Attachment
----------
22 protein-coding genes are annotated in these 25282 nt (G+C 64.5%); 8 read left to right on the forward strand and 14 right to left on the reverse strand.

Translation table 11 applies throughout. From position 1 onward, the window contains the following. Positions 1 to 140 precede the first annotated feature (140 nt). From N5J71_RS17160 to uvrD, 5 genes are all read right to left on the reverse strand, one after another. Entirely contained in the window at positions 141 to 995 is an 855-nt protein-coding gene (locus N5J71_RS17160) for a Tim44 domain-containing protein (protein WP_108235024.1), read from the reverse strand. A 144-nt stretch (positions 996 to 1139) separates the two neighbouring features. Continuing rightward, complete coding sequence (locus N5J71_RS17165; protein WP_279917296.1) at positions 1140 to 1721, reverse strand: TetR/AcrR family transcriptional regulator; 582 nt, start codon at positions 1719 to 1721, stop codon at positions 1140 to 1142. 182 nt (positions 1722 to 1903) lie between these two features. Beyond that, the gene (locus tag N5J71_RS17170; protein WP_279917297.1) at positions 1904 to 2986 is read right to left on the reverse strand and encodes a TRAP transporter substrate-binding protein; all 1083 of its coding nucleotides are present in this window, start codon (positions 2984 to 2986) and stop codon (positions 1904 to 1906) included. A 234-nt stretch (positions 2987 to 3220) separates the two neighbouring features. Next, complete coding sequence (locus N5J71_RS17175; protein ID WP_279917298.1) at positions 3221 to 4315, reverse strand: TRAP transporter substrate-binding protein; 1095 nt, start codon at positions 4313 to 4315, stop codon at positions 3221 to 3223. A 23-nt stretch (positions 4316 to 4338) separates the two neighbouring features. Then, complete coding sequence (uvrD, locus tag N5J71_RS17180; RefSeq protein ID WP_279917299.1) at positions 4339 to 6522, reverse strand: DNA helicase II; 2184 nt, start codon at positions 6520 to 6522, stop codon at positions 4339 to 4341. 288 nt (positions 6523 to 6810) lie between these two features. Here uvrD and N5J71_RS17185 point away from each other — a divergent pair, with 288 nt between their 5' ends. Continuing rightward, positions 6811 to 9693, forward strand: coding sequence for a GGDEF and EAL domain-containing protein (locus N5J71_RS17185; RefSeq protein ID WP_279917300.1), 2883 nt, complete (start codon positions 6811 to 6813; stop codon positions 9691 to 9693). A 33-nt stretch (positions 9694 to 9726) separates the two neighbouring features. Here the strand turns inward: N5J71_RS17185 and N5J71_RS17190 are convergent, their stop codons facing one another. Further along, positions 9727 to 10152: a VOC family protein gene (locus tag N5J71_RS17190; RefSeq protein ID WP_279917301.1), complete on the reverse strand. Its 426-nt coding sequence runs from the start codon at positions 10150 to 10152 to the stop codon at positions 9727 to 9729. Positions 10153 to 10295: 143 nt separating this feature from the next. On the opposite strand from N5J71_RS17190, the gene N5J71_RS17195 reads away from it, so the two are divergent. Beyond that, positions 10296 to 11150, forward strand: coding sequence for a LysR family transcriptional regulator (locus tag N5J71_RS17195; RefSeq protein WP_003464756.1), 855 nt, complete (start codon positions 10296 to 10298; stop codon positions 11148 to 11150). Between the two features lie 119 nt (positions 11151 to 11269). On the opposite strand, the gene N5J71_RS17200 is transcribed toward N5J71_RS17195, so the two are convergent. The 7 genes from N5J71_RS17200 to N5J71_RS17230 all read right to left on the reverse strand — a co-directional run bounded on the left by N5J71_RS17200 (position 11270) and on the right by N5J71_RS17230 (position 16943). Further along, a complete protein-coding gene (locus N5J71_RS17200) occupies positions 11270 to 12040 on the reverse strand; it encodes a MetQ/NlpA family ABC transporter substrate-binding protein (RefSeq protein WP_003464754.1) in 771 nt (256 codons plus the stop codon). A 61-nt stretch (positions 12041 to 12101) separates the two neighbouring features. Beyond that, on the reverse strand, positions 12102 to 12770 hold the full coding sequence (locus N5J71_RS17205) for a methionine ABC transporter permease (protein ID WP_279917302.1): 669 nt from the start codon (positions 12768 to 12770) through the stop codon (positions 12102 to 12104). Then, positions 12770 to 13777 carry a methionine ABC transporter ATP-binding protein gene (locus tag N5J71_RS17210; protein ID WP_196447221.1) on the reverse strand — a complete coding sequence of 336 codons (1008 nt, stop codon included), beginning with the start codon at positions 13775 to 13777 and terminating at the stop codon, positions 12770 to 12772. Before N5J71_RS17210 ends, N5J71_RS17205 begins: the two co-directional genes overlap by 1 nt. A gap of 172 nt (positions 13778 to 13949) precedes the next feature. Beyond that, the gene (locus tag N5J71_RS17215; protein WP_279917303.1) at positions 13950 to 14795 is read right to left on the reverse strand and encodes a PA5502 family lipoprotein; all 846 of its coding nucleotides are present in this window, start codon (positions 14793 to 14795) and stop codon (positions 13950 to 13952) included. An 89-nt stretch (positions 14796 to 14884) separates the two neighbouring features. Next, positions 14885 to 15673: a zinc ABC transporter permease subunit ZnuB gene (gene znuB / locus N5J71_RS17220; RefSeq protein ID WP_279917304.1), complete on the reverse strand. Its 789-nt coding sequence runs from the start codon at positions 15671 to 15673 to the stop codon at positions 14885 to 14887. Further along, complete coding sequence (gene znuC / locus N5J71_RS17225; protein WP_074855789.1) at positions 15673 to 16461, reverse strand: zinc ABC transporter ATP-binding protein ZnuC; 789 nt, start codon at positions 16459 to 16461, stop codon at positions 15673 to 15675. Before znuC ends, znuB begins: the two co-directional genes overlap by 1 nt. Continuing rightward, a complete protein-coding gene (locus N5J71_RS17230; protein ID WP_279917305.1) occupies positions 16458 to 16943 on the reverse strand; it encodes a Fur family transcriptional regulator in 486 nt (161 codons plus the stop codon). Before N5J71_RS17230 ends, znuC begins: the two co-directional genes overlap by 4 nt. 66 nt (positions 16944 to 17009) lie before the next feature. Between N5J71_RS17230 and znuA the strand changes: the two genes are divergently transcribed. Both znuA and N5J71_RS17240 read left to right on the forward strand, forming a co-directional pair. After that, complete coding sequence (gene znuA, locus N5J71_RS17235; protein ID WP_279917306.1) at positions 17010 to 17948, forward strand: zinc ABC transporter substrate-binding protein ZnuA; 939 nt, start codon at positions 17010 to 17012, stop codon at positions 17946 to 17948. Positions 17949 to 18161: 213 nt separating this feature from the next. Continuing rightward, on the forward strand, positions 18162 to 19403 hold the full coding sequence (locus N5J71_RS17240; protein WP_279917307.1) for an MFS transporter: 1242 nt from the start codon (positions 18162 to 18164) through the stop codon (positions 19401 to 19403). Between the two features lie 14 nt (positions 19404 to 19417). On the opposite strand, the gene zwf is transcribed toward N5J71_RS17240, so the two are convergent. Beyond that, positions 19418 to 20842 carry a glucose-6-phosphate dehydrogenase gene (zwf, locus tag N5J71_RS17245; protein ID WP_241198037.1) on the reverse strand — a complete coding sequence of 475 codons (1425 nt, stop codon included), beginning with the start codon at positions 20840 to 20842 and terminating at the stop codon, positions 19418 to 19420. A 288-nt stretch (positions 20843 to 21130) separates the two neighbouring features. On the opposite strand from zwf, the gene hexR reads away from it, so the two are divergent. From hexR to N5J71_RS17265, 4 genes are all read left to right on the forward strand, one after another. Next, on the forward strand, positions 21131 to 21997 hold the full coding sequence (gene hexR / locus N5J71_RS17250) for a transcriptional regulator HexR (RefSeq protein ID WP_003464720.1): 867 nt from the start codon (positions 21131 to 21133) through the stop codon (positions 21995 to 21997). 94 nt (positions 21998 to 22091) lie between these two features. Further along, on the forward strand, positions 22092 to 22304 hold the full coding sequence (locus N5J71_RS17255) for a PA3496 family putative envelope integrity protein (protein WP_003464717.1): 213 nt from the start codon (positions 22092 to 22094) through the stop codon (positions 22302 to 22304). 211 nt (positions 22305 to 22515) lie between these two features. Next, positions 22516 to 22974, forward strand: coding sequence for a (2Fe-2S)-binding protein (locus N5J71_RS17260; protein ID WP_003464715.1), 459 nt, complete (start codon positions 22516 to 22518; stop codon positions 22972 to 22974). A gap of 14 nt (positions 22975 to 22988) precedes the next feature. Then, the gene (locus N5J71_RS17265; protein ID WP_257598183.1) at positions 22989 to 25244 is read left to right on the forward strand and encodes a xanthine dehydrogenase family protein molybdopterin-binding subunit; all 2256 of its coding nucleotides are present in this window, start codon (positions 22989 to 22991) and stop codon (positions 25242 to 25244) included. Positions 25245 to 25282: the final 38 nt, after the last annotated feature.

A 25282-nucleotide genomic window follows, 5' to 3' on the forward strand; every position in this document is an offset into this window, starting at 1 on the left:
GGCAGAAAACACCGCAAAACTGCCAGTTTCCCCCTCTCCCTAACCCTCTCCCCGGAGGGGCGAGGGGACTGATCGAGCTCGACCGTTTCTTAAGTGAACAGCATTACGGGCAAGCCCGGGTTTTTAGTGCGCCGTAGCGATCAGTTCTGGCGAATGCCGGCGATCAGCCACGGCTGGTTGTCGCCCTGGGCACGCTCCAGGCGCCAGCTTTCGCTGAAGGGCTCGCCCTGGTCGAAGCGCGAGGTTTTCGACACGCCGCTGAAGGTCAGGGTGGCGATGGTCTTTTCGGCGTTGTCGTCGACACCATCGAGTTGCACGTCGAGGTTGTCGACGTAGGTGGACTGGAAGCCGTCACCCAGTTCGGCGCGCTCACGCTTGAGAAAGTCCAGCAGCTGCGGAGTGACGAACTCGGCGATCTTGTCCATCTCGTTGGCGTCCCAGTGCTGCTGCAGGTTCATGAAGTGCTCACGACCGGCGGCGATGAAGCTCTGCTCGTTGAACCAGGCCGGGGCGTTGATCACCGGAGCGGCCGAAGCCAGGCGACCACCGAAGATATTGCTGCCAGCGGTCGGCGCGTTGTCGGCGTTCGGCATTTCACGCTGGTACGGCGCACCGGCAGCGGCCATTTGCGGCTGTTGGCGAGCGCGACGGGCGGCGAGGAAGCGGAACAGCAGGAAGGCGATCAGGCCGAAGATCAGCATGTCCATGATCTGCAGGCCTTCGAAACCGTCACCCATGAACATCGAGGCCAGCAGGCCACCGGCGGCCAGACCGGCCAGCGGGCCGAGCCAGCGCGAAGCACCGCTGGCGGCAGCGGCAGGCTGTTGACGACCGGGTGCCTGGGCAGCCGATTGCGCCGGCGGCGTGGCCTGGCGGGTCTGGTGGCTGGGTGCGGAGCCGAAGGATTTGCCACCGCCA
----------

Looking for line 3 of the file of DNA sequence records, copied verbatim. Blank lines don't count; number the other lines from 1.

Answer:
A 25282-nucleotide genomic window follows, 5' to 3' on the forward strand; every position in this document is an offset into this window, starting at 1 on the left: